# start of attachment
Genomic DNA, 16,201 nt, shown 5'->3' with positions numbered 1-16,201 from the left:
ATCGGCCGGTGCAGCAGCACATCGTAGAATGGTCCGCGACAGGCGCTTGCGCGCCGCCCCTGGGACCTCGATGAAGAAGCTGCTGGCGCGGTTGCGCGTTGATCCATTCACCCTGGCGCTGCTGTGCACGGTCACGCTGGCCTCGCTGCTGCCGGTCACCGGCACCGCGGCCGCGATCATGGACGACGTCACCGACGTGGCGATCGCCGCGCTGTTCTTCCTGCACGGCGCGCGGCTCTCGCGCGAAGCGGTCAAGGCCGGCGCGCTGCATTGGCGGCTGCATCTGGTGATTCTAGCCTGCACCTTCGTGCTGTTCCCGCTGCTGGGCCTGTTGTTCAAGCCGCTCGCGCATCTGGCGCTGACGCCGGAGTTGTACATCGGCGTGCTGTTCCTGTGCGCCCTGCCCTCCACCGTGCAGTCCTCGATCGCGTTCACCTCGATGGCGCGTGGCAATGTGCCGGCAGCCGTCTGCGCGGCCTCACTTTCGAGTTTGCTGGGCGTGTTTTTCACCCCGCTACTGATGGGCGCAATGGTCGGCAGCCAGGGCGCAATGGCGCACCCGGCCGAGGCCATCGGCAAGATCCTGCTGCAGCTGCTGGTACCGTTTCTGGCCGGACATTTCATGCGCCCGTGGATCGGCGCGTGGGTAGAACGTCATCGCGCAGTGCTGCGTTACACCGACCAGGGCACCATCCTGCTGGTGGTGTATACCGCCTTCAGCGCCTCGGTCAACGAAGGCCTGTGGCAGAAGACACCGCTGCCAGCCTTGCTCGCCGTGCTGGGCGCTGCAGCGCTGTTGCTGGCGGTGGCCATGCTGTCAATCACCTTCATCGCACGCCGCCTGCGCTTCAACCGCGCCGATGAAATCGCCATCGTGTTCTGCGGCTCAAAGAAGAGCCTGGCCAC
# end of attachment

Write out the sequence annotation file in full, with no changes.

Genomic DNA, 16,201 nt, shown 5'->3' with positions numbered 1-16,201 from the left:
ATCGGCCGGTGCAGCAGCACATCGTAGAATGGTCCGCGACAGGCGCTTGCGCGCCGCCCCTGGGACCTCGATGAAGAAGCTGCTGGCGCGGTTGCGCGTTGATCCATTCACCCTGGCGCTGCTGTGCACGGTCACGCTGGCCTCGCTGCTGCCGGTCACCGGCACCGCGGCCGCGATCATGGACGACGTCACCGACGTGGCGATCGCCGCGCTGTTCTTCCTGCACGGCGCGCGGCTCTCGCGCGAAGCGGTCAAGGCCGGCGCGCTGCATTGGCGGCTGCATCTGGTGATTCTAGCCTGCACCTTCGTGCTGTTCCCGCTGCTGGGCCTGTTGTTCAAGCCGCTCGCGCATCTGGCGCTGACGCCGGAGTTGTACATCGGCGTGCTGTTCCTGTGCGCCCTGCCCTCCACCGTGCAGTCCTCGATCGCGTTCACCTCGATGGCGCGTGGCAATGTGCCGGCAGCCGTCTGCGCGGCCTCACTTTCGAGTTTGCTGGGCGTGTTTTTCACCCCGCTACTGATGGGCGCAATGGTCGGCAGCCAGGGCGCAATGGCGCACCCGGCCGAGGCCATCGGCAAGATCCTGCTGCAGCTGCTGGTACCGTTTCTGGCCGGACATTTCATGCGCCCGTGGATCGGCGCGTGGGTAGAACGTCATCGCGCAGTGCTGCGTTACACCGACCAGGGCACCATCCTGCTGGTGGTGTATACCGCCTTCAGCGCCTCGGTCAACGAAGGCCTGTGGCAGAAGACACCGCTGCCAGCCTTGCTCGCCGTGCTGGGCGCTGCAGCGCTGTTGCTGGCGGTGGCCATGCTGTCAATCACCTTCATCGCACGCCGCCTGCGCTTCAACCGCGCCGATGAAATCGCCATCGTGTTCTGCGGCTCAAAGAAGAGCCTGGCCAC